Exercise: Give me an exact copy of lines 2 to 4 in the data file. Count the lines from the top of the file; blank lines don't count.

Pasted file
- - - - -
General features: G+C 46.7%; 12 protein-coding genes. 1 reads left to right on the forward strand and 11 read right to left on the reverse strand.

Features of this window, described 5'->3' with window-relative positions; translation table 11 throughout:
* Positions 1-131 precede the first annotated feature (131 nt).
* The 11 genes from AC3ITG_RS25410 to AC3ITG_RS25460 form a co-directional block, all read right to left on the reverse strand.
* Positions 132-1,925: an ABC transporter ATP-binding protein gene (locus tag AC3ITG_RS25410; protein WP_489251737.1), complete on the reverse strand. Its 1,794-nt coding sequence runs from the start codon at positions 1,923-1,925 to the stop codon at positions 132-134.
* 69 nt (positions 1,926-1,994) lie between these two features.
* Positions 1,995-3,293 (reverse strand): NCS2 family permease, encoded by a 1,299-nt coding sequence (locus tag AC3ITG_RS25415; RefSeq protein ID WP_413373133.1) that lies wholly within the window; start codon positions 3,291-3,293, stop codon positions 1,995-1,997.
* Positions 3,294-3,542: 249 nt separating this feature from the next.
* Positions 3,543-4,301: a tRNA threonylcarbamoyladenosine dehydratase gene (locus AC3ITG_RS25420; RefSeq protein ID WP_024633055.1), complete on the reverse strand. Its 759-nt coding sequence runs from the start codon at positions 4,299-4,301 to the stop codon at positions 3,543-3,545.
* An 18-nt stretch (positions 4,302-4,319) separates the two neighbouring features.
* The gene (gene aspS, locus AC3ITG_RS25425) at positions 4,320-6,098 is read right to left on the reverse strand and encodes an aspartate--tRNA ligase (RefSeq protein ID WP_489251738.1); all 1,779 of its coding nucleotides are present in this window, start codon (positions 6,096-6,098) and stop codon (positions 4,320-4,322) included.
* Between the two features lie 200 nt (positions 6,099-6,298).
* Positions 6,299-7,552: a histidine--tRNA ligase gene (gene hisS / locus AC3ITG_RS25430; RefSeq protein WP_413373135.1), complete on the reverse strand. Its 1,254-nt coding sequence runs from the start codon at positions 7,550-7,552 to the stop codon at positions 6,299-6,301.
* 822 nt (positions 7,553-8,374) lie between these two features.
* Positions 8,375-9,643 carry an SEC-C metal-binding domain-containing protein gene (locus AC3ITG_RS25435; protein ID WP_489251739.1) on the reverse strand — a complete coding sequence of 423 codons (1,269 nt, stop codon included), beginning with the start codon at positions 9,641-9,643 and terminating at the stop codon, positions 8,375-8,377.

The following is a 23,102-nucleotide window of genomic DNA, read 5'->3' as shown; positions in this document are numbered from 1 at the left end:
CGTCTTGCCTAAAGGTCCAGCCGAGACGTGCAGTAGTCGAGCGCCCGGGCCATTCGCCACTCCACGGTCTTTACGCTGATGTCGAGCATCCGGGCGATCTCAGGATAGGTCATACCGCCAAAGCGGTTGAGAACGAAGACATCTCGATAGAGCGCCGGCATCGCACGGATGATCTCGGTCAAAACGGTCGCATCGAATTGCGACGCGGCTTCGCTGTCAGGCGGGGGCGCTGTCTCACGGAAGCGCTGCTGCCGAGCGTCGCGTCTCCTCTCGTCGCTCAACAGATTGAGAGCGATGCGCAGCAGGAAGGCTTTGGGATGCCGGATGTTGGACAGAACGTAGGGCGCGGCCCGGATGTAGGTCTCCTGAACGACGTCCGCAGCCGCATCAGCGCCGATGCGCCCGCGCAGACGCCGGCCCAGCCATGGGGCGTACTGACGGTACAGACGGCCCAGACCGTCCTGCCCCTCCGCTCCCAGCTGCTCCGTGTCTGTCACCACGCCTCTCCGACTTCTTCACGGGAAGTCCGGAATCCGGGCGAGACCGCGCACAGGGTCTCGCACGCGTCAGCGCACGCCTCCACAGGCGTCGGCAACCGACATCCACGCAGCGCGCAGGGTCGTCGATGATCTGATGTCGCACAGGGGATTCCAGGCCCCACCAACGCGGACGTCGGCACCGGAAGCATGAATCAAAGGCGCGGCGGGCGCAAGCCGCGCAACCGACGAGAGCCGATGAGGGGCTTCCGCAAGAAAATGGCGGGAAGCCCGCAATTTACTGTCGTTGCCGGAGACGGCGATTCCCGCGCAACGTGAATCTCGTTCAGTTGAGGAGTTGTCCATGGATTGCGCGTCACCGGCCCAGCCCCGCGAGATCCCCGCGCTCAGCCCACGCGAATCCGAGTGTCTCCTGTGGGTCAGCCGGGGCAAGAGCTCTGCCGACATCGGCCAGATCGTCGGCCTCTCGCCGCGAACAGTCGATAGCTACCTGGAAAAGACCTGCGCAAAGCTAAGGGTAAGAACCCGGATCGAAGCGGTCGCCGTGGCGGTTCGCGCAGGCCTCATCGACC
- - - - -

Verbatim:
Features of this window, described 5'->3' with window-relative positions; translation table 11 throughout:
* Positions 1-131 precede the first annotated feature (131 nt).
* The 11 genes from AC3ITG_RS25410 to AC3ITG_RS25460 form a co-directional block, all read right to left on the reverse strand.